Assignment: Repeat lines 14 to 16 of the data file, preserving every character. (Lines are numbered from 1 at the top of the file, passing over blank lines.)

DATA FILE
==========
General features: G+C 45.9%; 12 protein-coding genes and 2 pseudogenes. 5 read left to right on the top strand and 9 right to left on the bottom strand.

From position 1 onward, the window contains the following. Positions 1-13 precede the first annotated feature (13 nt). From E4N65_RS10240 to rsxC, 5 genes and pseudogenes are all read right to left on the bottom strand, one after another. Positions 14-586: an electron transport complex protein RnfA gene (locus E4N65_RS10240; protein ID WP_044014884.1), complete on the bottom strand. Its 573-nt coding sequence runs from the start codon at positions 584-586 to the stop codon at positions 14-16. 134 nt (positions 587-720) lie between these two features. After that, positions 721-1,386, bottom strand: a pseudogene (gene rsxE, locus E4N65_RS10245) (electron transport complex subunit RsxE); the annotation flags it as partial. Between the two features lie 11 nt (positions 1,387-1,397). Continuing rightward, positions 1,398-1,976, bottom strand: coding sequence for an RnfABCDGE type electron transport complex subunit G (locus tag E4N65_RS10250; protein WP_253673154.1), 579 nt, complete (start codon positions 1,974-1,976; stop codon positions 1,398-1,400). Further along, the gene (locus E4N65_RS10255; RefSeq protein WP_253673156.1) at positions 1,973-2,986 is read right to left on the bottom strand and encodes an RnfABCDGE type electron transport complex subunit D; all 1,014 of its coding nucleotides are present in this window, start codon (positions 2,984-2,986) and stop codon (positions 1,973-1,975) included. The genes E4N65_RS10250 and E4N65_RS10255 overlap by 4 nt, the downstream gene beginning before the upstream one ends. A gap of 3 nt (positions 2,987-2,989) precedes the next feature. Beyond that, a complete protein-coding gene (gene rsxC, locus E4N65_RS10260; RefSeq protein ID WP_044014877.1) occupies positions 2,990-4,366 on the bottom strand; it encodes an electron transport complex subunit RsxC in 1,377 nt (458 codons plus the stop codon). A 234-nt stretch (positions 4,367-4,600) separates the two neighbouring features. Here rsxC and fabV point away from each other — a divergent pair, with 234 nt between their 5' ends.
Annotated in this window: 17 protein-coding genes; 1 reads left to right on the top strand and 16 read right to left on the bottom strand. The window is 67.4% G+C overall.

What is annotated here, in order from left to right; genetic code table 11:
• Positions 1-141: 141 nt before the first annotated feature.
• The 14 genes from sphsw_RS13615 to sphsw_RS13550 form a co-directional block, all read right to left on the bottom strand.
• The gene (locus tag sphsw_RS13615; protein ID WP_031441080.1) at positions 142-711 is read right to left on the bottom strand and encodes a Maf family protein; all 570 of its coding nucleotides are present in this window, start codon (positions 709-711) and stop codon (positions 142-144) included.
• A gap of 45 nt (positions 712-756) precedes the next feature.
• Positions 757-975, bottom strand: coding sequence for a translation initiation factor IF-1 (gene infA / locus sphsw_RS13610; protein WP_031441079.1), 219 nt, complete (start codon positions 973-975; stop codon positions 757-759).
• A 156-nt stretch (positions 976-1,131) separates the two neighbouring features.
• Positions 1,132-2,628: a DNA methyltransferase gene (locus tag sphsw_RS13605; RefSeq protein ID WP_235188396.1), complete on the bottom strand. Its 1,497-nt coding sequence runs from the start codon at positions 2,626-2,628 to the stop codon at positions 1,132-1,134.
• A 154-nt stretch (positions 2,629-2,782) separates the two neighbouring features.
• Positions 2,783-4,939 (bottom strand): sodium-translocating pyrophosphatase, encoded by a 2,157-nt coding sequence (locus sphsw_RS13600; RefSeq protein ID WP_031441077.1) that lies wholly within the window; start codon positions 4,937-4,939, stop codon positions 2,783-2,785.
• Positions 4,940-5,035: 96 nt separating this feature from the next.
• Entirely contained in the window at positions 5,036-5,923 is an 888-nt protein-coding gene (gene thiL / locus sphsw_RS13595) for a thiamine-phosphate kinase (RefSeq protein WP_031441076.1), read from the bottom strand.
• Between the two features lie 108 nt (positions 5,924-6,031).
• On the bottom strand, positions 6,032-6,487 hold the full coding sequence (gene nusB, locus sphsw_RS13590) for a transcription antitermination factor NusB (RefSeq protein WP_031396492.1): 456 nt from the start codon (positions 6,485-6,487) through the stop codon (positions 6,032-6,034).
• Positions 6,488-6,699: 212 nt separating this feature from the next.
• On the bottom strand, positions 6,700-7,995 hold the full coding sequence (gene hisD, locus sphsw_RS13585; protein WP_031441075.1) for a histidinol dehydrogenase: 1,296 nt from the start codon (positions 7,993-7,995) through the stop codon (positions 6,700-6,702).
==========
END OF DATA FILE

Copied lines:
• Positions 4,940-5,035: 96 nt separating this feature from the next.
• Entirely contained in the window at positions 5,036-5,923 is an 888-nt protein-coding gene (gene thiL / locus sphsw_RS13595) for a thiamine-phosphate kinase (RefSeq protein WP_031441076.1), read from the bottom strand.
• Between the two features lie 108 nt (positions 5,924-6,031).